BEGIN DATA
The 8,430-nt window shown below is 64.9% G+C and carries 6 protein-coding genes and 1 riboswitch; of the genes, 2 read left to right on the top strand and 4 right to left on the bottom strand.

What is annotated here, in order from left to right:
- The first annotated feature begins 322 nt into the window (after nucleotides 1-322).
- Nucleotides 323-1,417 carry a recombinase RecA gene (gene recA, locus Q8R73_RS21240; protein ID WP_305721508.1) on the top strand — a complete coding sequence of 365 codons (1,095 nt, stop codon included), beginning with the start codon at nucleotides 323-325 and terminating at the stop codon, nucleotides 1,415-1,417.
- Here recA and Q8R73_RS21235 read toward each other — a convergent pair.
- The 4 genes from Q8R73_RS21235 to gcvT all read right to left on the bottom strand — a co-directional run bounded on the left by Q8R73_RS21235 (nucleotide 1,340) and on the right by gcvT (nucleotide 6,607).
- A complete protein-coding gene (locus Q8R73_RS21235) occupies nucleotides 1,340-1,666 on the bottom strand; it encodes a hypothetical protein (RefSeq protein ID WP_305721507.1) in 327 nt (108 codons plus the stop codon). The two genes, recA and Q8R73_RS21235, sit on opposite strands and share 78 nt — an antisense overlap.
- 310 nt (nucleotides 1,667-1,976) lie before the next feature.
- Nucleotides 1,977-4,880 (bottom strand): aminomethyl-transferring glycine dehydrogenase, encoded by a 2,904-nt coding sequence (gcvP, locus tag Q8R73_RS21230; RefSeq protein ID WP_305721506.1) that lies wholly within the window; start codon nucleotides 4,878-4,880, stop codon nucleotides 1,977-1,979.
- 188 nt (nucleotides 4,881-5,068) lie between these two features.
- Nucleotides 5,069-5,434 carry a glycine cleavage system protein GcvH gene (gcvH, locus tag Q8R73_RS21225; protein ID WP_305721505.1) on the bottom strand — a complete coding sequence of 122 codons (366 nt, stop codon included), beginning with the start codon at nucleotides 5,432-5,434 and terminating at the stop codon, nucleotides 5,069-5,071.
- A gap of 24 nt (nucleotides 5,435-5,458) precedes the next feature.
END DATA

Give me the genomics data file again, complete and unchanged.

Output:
The 8,430-nt window shown below is 64.9% G+C and carries 6 protein-coding genes and 1 riboswitch; of the genes, 2 read left to right on the top strand and 4 right to left on the bottom strand.

What is annotated here, in order from left to right:
- The first annotated feature begins 322 nt into the window (after nucleotides 1-322).
- Nucleotides 323-1,417 carry a recombinase RecA gene (gene recA, locus Q8R73_RS21240; protein ID WP_305721508.1) on the top strand — a complete coding sequence of 365 codons (1,095 nt, stop codon included), beginning with the start codon at nucleotides 323-325 and terminating at the stop codon, nucleotides 1,415-1,417.
- Here recA and Q8R73_RS21235 read toward each other — a convergent pair.
- The 4 genes from Q8R73_RS21235 to gcvT all read right to left on the bottom strand — a co-directional run bounded on the left by Q8R73_RS21235 (nucleotide 1,340) and on the right by gcvT (nucleotide 6,607).
- A complete protein-coding gene (locus Q8R73_RS21235) occupies nucleotides 1,340-1,666 on the bottom strand; it encodes a hypothetical protein (RefSeq protein ID WP_305721507.1) in 327 nt (108 codons plus the stop codon). The two genes, recA and Q8R73_RS21235, sit on opposite strands and share 78 nt — an antisense overlap.
- 310 nt (nucleotides 1,667-1,976) lie before the next feature.
- Nucleotides 1,977-4,880 (bottom strand): aminomethyl-transferring glycine dehydrogenase, encoded by a 2,904-nt coding sequence (gcvP, locus tag Q8R73_RS21230; RefSeq protein ID WP_305721506.1) that lies wholly within the window; start codon nucleotides 4,878-4,880, stop codon nucleotides 1,977-1,979.
- 188 nt (nucleotides 4,881-5,068) lie between these two features.
- Nucleotides 5,069-5,434 carry a glycine cleavage system protein GcvH gene (gcvH, locus tag Q8R73_RS21225; protein ID WP_305721505.1) on the bottom strand — a complete coding sequence of 122 codons (366 nt, stop codon included), beginning with the start codon at nucleotides 5,432-5,434 and terminating at the stop codon, nucleotides 5,069-5,071.
- A gap of 24 nt (nucleotides 5,435-5,458) precedes the next feature.